Gary Hamel, management expert for a long time has advocated the killing of bureaucracies that give life support to meaningless exercises like the FEVS. He recommends a new approach called Management 2.0 where people move from guardians and gatekeepers of 20th Century thinking that does not work anymore to joiners and enablers of 21st Century creativity and innovation.

Here are some examples of how the FEVS and the bureaucracy feed on each other.

Over-Management
The FEVS is over managed. It is tangled in a web of top down initiatives that have no connection to real engagement issues at the bottom of the organization. Most engagement proposals are hatched at the top of federal agencies and passed down through the rest of the organization without a clue as to what the front-line engagement pulse looks like.

Creates Friction
Since grassroots engagement ideas and suggestions have to run a gauntlet of multiple decision making levels, they rarely resemble their original form as innovation and creativity is sucked from them. Consequently, senior leadership rarely gets an accurate picture of what engagement looks like at the bottom of the organization.

Misallocation of Power
Bureaucracies reward political savvy. Political savvy protects the organization. As a result, those who know how to play the engagement game are recognized over those who are really trying to improve engagement.

I found this out the hard way in my agency. When I challenged an executive as to why the agency never reported its engagement ratings by race? She replied, “Because we are politically savvy.”

Discouragement of Dissent
There are normally two competing voices about engagement in federal land. One message from the grassroots part of the organization that involves bad news and the other signal from the top of the organization that is in spin mode.

Since bureaucracies create power structures and relationships that discourage dissent, front-line employees are often afraid to speak up in this type of work environment particularly if it involves bad information. Subsequently, the things that need to change in the organization to alleviate disengagement never happen.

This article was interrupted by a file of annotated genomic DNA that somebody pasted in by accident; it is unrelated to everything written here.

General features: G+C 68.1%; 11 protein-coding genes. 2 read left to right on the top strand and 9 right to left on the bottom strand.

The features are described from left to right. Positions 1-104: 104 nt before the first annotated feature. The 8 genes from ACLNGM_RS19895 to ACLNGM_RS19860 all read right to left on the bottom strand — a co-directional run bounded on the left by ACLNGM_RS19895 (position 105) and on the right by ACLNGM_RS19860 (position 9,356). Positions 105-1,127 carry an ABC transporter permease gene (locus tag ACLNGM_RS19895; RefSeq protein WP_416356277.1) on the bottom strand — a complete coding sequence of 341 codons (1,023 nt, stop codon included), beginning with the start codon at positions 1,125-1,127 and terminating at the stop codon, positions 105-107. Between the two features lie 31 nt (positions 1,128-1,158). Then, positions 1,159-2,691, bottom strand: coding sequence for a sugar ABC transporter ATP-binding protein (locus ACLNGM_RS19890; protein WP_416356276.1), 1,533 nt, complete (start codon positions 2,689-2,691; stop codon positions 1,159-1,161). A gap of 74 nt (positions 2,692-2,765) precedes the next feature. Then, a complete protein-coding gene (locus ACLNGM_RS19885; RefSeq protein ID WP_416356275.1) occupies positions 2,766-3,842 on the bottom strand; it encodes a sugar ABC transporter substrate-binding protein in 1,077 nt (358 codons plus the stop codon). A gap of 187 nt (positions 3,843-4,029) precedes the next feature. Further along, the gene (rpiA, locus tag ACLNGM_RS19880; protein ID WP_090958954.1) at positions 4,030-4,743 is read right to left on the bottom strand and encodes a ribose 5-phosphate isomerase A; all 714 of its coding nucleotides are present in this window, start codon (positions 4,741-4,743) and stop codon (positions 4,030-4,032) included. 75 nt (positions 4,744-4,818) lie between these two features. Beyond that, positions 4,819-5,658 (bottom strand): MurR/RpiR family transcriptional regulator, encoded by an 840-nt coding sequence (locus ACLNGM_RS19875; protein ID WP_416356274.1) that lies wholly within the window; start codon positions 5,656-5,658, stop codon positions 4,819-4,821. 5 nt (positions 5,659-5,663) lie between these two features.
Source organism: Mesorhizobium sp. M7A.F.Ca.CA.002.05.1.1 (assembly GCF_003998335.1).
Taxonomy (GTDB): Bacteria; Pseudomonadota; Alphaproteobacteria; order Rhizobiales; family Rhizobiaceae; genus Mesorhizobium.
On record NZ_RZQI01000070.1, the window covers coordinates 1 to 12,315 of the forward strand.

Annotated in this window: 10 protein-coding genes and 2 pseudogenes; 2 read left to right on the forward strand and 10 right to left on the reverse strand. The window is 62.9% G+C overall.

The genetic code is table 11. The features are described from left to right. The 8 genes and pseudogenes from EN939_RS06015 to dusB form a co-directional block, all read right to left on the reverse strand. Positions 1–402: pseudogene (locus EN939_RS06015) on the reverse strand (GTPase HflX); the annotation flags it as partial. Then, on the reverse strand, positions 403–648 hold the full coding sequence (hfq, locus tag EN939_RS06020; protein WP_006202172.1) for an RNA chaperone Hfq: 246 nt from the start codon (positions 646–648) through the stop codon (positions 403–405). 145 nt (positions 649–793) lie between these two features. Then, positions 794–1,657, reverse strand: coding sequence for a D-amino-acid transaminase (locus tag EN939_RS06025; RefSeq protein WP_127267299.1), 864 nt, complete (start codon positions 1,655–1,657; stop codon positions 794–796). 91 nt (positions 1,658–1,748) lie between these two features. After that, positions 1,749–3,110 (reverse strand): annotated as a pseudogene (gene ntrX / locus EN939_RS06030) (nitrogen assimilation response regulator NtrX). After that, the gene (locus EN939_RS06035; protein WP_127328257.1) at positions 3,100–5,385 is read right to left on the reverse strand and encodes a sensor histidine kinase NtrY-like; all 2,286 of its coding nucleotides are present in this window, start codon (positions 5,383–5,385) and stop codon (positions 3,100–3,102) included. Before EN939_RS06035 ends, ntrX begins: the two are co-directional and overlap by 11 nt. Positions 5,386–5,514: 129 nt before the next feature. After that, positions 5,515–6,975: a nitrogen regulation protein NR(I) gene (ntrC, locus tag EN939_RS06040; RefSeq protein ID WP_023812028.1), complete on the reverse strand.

Misdirected Competition
Since different parts of the organization are competing with each other over who controls the engagement narrative, they tend to look at the wrong scoreboard and cancel each other out. Teamwork, collaboration and coordination fall by the wayside as everyone tries to look after “number 1.”

Thwarts Innovation
Bureaucracies overvalue experience and undervalue unconventional thinking from newcomers and external sources. Self-preservation takes over in bureaucracies by creating blind spots that miss opportunities for improvement. Since real engagement reform comes from new and different opinions trying to find a voice at the engagement table, they often have their declarations drowned out by the all familiar song, “that is not the way we do things around here.”

Cripples Initiative
Bureaucracies generate overly safe environments that reduce risk taking. We need to chase out fear when it comes to criticizing the current FEVS narrative.

Obliterates Differences
Bureaucracies centralize decision making and force compliance with obscure rules and procedures. This reinforces an obsession with policies, programs and systems that focus on where have we been when it comes to engagement as opposed to where do we need to go. Transactional engagement dominates the discussion as engagement becomes all about the work. Transformational engagement goes out the window as dissenting views start to blend into the woodwork as everyone talks about engagement in a transactional way.

One way to counteract the FEVS plague is to start doing something about engagement as opposed to talking about it all the time. We do not need the FEVS to improve engagement. WE ALREADY KNOW WHAT TO DO.

As Jeffrey Pheffer and Robert Sutton suggest in their 2000 book, “The Knowing-Doing Gap, How Smart Companies Turn Knowledge into Action,” we can turn engagement into action as we:

• Encourage employees to bring bad news about engagement to the attention of their leaders.
• Create a work environment that discourages inaction on engagement problems.
• Not punish front-line employees when their engagement suggestions do not pan out.
• Construct a safe place where employees can talk about past engagement failures.
• Not admonish employees at the retail level of the organization for trying or suggesting new things when it comes to engagement.

Until the federal swamp is drained, the FEVS swamp monster will continue to terrorize us. It is protected by a bureaucratic shield that can only be penetrated with persistent hopes of equal opportunity. A vision that was confirmed in a July 4, 1776 survey that unanimously claimed all persons are created equal, even when it comes to engagement.